The Los Angeles Central Library on West 5th Street
The Los Angeles Central Library is an impressive structure. In 1926 the original structure was designed by Bertram Grosvenor Goodhue in a combination ancient Egyptian and Mediterranean Revival style. In 1986, there was an arson fire that destroyed some 400,000 volumes, or 20% of the library’s holdings—as well as causing damage to the structure. Fortunately, the library was rebuilt and restored to much of its original splendor. It was only three years ago that I started going to the library, only after the Expo rail line from Santa Monica to downtown LA was constructed.
Thanks to the coronavirus, however, I cannot go inside the library. But I can put books on hold and make an appointment to pick them up at the 5th Street entrance. This I did, showing up at 11:15 am and calling inside with my cell phone to give my name and library account number, whereupon a librarian came out with the books I ordered in a blue bag, accompanied by a complimentary LA Public Library deck of cards.
Unfortunately, one of the books I had put on hold, Dora Bruder by Patrick Modiano, was in the original French. I put a hold on the French edition by mistake. The book’s name is the same in English and French, so it was an easy mistake to make.
The big problem with going downtown during the plague is twofold:
- Finding a place to eat
- Finding a rest room
Thanks to one of the library cops (yes, they have their own police force), I found out that I could go across the street to the City National Plaza (formerly the Atlantic Richfield Plaza), eat at one of the few restaurants still open on the ground floor (Lemonade is pretty good), and get a free token to use the public restroom.
We’re All in This Together, or Are We?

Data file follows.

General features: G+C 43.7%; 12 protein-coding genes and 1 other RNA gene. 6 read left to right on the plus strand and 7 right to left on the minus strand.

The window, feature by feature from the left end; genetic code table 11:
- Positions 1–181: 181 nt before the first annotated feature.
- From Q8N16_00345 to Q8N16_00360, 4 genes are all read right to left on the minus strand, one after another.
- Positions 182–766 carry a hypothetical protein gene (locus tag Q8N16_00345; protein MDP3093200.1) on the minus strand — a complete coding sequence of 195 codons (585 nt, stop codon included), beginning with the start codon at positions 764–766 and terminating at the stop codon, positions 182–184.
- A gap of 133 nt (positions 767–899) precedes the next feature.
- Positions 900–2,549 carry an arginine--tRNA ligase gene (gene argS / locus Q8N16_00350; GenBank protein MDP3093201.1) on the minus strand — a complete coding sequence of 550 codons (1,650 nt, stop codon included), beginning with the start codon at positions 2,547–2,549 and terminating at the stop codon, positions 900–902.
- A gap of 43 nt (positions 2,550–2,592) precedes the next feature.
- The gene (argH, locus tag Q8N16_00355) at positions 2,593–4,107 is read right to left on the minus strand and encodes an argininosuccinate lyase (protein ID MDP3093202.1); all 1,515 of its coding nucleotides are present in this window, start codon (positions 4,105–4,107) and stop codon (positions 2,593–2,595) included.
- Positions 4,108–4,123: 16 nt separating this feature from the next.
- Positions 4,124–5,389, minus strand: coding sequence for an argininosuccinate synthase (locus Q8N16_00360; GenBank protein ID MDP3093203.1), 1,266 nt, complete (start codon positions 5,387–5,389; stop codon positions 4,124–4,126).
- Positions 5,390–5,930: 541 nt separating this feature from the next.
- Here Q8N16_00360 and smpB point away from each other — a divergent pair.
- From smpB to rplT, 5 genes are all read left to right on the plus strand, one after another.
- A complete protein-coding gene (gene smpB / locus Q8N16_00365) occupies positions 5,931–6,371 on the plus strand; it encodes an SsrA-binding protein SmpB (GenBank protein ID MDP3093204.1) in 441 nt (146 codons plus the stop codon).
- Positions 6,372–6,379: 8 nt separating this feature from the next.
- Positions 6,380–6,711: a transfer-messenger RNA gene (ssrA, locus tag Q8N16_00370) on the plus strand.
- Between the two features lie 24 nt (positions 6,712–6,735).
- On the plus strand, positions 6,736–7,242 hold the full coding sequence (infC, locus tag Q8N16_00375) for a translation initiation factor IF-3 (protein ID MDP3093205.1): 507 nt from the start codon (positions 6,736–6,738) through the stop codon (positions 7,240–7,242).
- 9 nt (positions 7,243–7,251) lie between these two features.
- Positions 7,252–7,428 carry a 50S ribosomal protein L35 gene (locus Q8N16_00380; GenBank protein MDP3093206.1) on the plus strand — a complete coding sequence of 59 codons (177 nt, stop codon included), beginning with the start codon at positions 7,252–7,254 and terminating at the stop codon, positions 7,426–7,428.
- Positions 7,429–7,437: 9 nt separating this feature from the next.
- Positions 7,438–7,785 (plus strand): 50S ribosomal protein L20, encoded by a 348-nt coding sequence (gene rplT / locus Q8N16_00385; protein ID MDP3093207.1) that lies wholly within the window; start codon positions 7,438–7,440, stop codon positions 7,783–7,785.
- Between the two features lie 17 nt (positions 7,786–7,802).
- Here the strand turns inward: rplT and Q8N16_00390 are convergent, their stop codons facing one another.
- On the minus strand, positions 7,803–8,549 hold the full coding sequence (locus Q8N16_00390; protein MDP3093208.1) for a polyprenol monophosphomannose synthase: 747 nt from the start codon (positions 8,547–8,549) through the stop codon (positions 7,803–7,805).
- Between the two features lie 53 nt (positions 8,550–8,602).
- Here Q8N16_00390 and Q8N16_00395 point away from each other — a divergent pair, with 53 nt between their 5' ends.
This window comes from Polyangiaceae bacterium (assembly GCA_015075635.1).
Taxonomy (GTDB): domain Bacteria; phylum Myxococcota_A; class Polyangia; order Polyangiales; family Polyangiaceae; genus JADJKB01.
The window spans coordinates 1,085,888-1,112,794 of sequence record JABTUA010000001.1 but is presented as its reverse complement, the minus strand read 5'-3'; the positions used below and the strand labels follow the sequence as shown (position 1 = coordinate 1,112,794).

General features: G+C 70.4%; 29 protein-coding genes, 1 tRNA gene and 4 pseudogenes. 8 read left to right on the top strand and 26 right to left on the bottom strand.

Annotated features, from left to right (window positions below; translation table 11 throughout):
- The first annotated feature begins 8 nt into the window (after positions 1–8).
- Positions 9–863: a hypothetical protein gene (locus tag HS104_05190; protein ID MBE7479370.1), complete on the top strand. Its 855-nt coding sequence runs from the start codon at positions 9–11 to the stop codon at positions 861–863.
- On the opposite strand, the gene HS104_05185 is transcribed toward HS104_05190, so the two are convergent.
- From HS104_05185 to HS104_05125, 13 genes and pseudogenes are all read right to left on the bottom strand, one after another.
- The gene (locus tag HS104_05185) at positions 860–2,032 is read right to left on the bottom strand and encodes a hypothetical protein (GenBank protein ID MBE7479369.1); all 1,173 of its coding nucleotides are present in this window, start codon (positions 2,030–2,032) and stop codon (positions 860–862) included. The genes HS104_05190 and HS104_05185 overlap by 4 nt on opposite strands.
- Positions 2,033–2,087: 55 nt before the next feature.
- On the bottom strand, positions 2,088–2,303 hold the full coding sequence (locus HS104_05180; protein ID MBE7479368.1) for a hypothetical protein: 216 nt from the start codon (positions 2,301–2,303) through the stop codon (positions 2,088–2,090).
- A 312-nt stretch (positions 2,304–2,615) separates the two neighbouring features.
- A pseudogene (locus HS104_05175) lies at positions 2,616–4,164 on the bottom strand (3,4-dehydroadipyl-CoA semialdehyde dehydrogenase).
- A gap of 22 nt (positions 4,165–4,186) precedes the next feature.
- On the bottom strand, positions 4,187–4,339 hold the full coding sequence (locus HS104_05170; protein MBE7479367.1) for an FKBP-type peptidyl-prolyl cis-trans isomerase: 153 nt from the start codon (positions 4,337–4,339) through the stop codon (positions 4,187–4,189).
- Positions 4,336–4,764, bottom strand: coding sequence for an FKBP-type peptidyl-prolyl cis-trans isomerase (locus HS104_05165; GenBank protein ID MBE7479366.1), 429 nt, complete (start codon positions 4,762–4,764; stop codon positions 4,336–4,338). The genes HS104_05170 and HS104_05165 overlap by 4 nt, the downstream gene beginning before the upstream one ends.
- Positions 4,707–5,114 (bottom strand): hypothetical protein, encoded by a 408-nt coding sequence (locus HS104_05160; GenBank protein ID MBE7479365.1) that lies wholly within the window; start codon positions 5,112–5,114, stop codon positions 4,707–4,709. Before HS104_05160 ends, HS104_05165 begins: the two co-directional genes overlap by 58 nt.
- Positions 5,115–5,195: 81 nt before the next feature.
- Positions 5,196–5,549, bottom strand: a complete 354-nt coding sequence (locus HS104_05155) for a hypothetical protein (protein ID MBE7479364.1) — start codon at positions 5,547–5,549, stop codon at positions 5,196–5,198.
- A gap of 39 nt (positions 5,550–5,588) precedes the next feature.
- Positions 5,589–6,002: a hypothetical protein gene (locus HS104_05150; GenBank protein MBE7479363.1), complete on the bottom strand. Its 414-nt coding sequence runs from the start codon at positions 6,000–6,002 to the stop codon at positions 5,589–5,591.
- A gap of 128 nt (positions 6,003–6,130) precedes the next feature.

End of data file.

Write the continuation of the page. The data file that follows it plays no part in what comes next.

There is a nauseating saccharine imagine coming down to us from corporate America of everyday heroes in the struggle against coronavirus. The word “hero” is being bandied about … a lot! But when you come to think about it, it doesn’t cost much to employ people in hazardous work without making much of an effort to guarantee their safety. You see, if you call them heroes, you open up the possibility that many of them can make the ultimate sacrifice and become martyrs. And we know that martyrs are heroes that can no longer fight back. Very safe from a corporate standpoint.
I have become very suspicious of this type of unanimity from U.S. corporations. But it’s not just an American trait: During the Chernobyl disaster, dozens of Soviet citizens were fighting toxic radioactivity with nothing more protective than brooms and shovels. Nobel Prize winner Svetlana Alexievich wrote a book of interviews with people involved in the disaster. It was entitled Voices from Chernobyl: The Oral History of a Nuclear Disaster. I am not trying to imply that the coronavirus is like a nuclear accident, but it certainly shared a similar awfulness and magnitude.
SNL Takes on Three Mile Island
While on the subject of nuclear accidents, I am reminded of a Saturday Night Live sketch after the Three Mile Island accident in 1979. The title of the skit was “The Pepsi Syndrome.” The reaction of the bigwigs was to send Garrett Morris dressed as a maid with a broom to clean up the radioactivity.
It is in the nature of power to make the innocent pay the price. The whole hero thing is nothing more than soft soap, and during this epidemic, we certainly have had enough of soft soap, haven’t we?